Parliament’s sleaze watchdog should examine’s Boris Johnson over the funding of the lavish refurbishments to his Downing Street flat, Labour has stated.
In a letter to the parliamentary commissioner for requirements, deputy chief Angela Rayner stated the physique ought to launch a probe into whether or not the prime minister broke parliamentary guidelines by not declaring a donation on the MPs’ register of pursuits.
Last week Mr Johnson was cleared of breaking his authorities’s personal ministerial conduct guidelines over the refurbishment.
But Lord Geidt, the PM’s adviser on requirements, stated Mr Johnson had acted “unwisely” over the works, which had been overseen by his then-fiancée Carrie Symonds and part-financed by a Tory donor.
Now Labour desires the separate parliamentary watchdog to examine whether or not Mr Johnson broke guidelines he has to comply with as a member of parliament.
In a letter to the commissioner, Ms Rayner famous it has beforehand reprimanded Mr Johnson, together with in 2019 when the Tory chief had been warned that any additional breaches could warrant “more serious sanction”.
“It appears that, far from learning the lessons of his previous transgressions, the prime minister has continued with his attitude of treating basic standards of integrity, openness and transparency with contempt and behaving as though there is one rule for him and another for everyone else,” Ms Rayner wrote.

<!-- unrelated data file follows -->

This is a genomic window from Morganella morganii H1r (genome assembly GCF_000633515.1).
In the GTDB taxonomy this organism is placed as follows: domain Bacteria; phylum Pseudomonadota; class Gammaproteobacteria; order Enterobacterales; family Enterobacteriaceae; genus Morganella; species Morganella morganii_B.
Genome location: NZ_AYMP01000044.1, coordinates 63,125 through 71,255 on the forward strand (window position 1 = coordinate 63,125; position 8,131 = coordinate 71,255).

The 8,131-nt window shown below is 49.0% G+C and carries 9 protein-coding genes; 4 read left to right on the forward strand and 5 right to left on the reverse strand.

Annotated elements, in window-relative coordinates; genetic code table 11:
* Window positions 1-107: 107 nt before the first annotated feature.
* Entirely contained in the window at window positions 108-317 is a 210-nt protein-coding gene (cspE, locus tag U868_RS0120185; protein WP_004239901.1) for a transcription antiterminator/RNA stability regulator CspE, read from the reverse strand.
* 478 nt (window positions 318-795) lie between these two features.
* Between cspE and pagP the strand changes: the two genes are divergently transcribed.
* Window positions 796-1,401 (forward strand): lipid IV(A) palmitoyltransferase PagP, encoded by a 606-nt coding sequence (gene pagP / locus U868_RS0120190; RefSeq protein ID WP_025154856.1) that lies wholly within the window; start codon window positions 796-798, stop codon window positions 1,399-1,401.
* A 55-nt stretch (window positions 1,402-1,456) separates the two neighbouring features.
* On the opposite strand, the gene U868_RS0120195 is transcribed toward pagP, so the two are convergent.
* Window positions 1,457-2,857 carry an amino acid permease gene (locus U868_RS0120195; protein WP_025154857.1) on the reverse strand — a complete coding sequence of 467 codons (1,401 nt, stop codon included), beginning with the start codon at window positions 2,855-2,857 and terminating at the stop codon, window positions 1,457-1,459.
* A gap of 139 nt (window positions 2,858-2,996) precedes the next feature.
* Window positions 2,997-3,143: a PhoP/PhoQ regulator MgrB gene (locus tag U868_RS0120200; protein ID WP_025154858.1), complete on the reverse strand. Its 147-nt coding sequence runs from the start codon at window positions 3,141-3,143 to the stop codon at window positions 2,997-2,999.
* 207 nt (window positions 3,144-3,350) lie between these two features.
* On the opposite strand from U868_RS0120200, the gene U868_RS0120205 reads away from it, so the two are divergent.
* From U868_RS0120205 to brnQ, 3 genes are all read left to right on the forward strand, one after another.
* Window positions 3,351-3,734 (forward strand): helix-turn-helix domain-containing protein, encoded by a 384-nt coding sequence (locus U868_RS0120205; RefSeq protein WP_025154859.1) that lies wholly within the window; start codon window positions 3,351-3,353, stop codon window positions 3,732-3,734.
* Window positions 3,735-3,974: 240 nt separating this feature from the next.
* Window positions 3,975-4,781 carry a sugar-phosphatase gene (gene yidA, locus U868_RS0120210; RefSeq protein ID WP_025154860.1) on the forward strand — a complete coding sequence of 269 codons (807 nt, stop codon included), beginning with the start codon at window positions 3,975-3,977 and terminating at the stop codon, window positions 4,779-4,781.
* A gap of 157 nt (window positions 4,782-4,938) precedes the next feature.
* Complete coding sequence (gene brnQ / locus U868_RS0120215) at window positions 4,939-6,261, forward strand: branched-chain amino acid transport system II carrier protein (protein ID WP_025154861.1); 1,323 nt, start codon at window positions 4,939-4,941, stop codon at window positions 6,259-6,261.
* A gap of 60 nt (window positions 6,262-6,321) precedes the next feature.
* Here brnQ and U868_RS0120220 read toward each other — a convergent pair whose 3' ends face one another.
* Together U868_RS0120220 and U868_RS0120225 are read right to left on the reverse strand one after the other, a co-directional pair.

“I therefore write to request that you instigate a further investigation into the prime minister’s failure to register this donation, using your powers as commissioner.”
Ms Rayner additionally accused Mr Johnson of breaching the overall rules on conduct in public lifetime of “selflessness, integrity, objectivity, accountability, openness, honesty and leadership”.
Under the federal government’s guidelines, the prime minister can use an annual public grant of up to £30,000 to adorn his Downing Street house – however the lavish alternative he and his companion made shortly elevated prices to round £200,000.
Tory donor Lord Brownlow had initially had settled an bill for the works, although the adviser on ministers’ pursuits Lord Geidt concluded that Mr Johnson had not been conscious of this.
He stated the prime minister ought to have been “more rigorous regard for how this would be funded”.
Separately, the parliamentary commissioner for requirements is already investigating whether or not Mr Johnson correctly declared a £15,000 vacation on the Caribbean island of Mustique together with his then finance.
A Downing Street spokesperson stated: “Lord Geidt’s independent report shows the prime minister acted in accordance with the ministerial code at all times and sets out the background to the intended establishment of a Downing Street trust.
“The report exhibits how, always, the prime minister adopted the recommendation of officers and he has made a declaration in his record of ministerial pursuits, as suggested by Lord Geidt.
“The House of Commons rules and Electoral Commission guidance are clear that support relating to ministerial activity should be declared through ministerial declarations and this has been done.”